Drug therapy for peripheral arterial occlusive disease (PAD)

The basis for successful treatment of peripheral arterial occlusive disease (PAD) is drug therapy. We use them on the one hand to directly improve the blood circulation in the affected body region and on the other hand to slow down or even stop the continuous deterioration of the blood circulation situation due to poorly adjusted risk factors.


Arterial blood flow can be improved directly by the use of so-called platelet aggregation inhibitors. They prevent blood platelets from sticking together. Typical medications used for this purpose include low-dose aspirin cardio (100 mg per day) or, alternatively, clopidogrel (75 mg per day). As PAD is a chronic disease, these medications must be taken for the rest of the patient’s life.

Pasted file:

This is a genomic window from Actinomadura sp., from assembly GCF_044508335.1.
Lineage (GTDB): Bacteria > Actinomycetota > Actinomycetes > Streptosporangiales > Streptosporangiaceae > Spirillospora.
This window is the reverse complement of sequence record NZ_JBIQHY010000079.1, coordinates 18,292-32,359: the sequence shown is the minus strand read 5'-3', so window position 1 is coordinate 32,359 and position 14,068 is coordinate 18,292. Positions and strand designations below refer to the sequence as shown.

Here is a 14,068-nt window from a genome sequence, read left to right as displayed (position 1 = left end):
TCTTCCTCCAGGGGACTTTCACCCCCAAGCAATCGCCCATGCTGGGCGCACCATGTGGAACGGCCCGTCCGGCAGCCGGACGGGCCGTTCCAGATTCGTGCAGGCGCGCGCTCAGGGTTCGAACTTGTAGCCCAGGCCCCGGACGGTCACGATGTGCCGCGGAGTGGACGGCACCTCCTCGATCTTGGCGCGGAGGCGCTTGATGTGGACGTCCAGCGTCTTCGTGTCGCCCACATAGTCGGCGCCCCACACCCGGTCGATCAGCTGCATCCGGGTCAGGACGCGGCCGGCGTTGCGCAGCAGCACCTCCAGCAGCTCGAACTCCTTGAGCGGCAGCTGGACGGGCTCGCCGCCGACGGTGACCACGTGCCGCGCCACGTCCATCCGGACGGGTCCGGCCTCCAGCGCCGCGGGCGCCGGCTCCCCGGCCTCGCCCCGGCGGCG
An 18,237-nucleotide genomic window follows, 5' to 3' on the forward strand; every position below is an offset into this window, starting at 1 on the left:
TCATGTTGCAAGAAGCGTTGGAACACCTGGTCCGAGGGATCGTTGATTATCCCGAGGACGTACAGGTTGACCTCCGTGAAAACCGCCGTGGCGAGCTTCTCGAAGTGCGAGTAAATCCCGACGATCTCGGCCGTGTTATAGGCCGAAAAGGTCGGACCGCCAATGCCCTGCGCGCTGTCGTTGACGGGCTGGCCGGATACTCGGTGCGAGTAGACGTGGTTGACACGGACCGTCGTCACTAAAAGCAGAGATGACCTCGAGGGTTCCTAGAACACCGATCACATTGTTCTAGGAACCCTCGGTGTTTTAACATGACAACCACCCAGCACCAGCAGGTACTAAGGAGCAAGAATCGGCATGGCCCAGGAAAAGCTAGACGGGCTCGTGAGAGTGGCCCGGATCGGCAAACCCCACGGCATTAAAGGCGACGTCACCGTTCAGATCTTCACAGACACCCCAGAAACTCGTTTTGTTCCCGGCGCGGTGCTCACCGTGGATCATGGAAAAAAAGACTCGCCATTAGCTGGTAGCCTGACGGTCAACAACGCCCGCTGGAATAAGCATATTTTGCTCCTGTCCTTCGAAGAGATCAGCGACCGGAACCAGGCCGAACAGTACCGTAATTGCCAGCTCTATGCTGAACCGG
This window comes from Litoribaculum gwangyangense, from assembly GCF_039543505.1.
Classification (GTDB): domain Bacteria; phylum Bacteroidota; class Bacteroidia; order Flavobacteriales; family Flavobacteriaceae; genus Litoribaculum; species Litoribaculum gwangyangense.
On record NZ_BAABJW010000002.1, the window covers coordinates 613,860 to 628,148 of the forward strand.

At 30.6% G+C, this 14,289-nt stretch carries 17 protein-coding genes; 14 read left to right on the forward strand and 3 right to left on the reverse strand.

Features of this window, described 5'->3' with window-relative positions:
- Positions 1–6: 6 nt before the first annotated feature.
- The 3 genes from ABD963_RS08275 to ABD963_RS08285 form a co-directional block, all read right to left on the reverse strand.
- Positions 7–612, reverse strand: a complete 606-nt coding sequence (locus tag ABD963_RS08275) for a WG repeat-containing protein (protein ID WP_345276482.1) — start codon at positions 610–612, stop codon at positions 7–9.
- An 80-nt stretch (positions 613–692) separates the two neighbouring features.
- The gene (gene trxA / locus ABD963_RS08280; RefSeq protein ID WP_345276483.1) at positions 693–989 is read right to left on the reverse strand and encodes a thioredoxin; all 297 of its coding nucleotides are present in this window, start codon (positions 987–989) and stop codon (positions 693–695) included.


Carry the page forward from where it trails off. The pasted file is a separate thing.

Just as important as the direct improvement of arterial blood flow is the cessation of vascular-damaging risk factors. There are a large number of risk factors, but only a few can be effectively treated with medication. These include high blood pressure, diabetes and elevated blood lipids.

  • High blood pressure is controlled by so-called ACE inhibitors or calcium antagonists, for example.
  • Metformin (up to 1000 mg twice a day) or various insulin preparations are used for diabetes.
  • Statins are used to treat elevated blood lipids, in particular to lower the level of “bad” cholesterol (LDL cholesterol).

For each of these three risk factors, there are target values documented by studies that should be achieved. If we can achieve these target values, we have a good chance of slowing down or even stopping the progression of the circulatory disorder.

Aftercare - What can you do yourself?

You can support drug therapy with a healthy lifestyle. This includes regular physical exercise and a balanced, healthy diet. You should definitely stop smoking: It is a strong risk factor in its own right and cannot be offset by other factors such as exercise or a healthy diet.

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